This year has seen some great laptops launch on the Windows side, with one of the most recent being Dell’s completely refreshed XPS 13, which is lighter and thinner than ever. But Apple has also come out with an upgrade for its own lightweight laptop, the MacBook Air, and that means competition is once again heating up between Windows and macOS machines. If you’re looking to buy a laptop today and can’t decide between these two, we’ll be comparing the Dell XPS 13 and the MacBook Air to see why you might prefer one over the other.
To be clear, these are both great devices, and they’re both going to give you a great experience with their respective operating systems. Of course, the OS alone is very likely to make the decision for you. If you prefer Windows 11, the XPS 13 is the best choice, but if you’re a macOS user, then the MacBook Air is your only option here. Regardless, let’s take a closer look at the differences between these two.
MacBook Air (M2, 2022) vs Dell XPS 13 (2022): Pricing and availability
Both the M2 MacBook Air and Dell XPS 13 (2022) have been available for a while. Apple launched the refreshed MacBook Air with the M2 processor and new design in July 2022, and it’s been available at all major retailers since then. You can find it at Best Buy, Amazon, and other places starting at $1,199.
The 2022 Dell XPS 13 launched a month earlier in June, and you can also find it at most retailers, such as Best Buy, and from Dell itself. The laptop starts at $999, so it’s a bit cheaper than the MacBook Air to start.
Source: AppleApple MacBook Air (2022)
The 2022 MacBook Air is powered by the new Apple M2 chip, it has a brighter display, and a 1080p webcam, all in a fresh new design.
Dell XPS 13 (2022)Dell XPS 13 (2022)
The new Dell XPS 13 comes with a complete redesign, coming in Sky and Umber colors. It’s also the thinnest and lightest XPS laptop, rivaling the MacBook Air in terms of portability.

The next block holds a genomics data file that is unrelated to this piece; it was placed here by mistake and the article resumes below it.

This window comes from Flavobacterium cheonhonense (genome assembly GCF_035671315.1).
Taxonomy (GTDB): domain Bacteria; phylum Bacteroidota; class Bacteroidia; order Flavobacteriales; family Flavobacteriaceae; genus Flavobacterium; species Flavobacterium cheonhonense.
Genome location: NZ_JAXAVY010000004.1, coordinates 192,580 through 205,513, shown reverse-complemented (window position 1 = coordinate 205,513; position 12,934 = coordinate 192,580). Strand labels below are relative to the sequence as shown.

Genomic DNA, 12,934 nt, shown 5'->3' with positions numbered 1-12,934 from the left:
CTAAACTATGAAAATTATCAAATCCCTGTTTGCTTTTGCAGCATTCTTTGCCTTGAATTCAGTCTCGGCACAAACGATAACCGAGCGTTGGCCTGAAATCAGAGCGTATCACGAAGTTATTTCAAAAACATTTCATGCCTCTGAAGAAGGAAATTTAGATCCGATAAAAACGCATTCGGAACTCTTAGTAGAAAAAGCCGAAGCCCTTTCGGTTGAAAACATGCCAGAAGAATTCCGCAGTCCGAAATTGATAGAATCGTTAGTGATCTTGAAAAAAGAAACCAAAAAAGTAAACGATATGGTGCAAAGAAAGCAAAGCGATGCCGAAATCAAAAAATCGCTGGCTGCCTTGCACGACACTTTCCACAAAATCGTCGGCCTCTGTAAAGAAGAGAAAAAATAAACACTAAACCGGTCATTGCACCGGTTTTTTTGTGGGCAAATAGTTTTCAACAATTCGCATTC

MacBook Air (2022) vs Dell XPS 13 (2022): Specs
MacBook Air (2022)
Dell XPS 13 (2022)
- macOS Monterey (upgradeable to macOS Ventura)
- Apple M2 (8 cores, up to 3.49GHz, 8MB cache)
- 12th Generation Intel Core i5-1230U (12W, 10-core, 12-thread, up to 4.4 GHz, 12MB cache)
- 12th Generation Intel Core i7-1250U (12W, 10-core, 12-thread, up to 4.7 GHz, 12MB cache)
- Intel Iris Xe graphics (up to 96 EUs)
- 13.6-inch IPS, 2560 x 1664, 500 nits, True Tone, P3 Wide Color
- 13.4-inch FHD+ (1920 x 1200) InfinityEdge non-touch, 500-nit, anti-reflective
- 13.4-inch FHD+ (1920 x 1200) InfinityEdge touch, 500-nit, anti-reflective
- 13.4-inch UHD+ (3840 x 2400) InfinityEdge touch, 500-nit, anti-reflective
- 256GB SSD
- 512GB SSD
- 1TB SSD
- 2TB SSD
- 256GB PCIe 4 SSD
- 512GB PCIe 4 SSD
- 1TB PCIe 4 SSD
- 8GB unified memory
- 16GB unified memory
- 24GB unified memory
- 8GB dual-channel DDR5 5200MHz
- 16GB dual-channel DDR5 5200MHz
- 32GB dual-channel DDR5 5200MHz
- 52.6Whr battery
- Up to 67W USB-C power adapter
- 2 x USB4 / Thunderbolt (USB-C)
- 3.5mm headphone jack
- MagSafe 3
- 2 Thunderbolt 4 (USB Type-C) ports
- USB Type-C to Type-A adapter included
- USB Type-C to 3.5mm adapter optional
- Quad-speaker audio system with Dolby Atmos
- 3-microphone array
- Quad stereo speakers (4W total output)
- Dual-array microphones
- Fingerprint reader
- IR camera
- Intel Wi-Fi 6E 1675 AX211 (2×2)
- Bluetooth 5.2
- Space Gray
- 11.97 x 8.46 x 0.44 inches (304.1 x 215 x 11.3mm)
- 11.63 × 7.85 × 0.55 inches (295.4 × 199.4 × 13.99mm)
- Starts at 2.7 pounds (1.24kg)
- Starts at 2.59 pounds (1.17kg)
Starting at $1,199
Starting at $999
Operating system: Might make the decision for you
As we mentioned above, there’s a good chance that the operating systems these two laptops run make the decision for you. Most of us already have our affinities, so if you&re a Windows user, you’ll prefer the Dell XPS 13, but if you’re a macOS fan, you’ll want the MacBook Air. One operating system isn’t necessarily better than the other, but there are reasons you might prefer either one.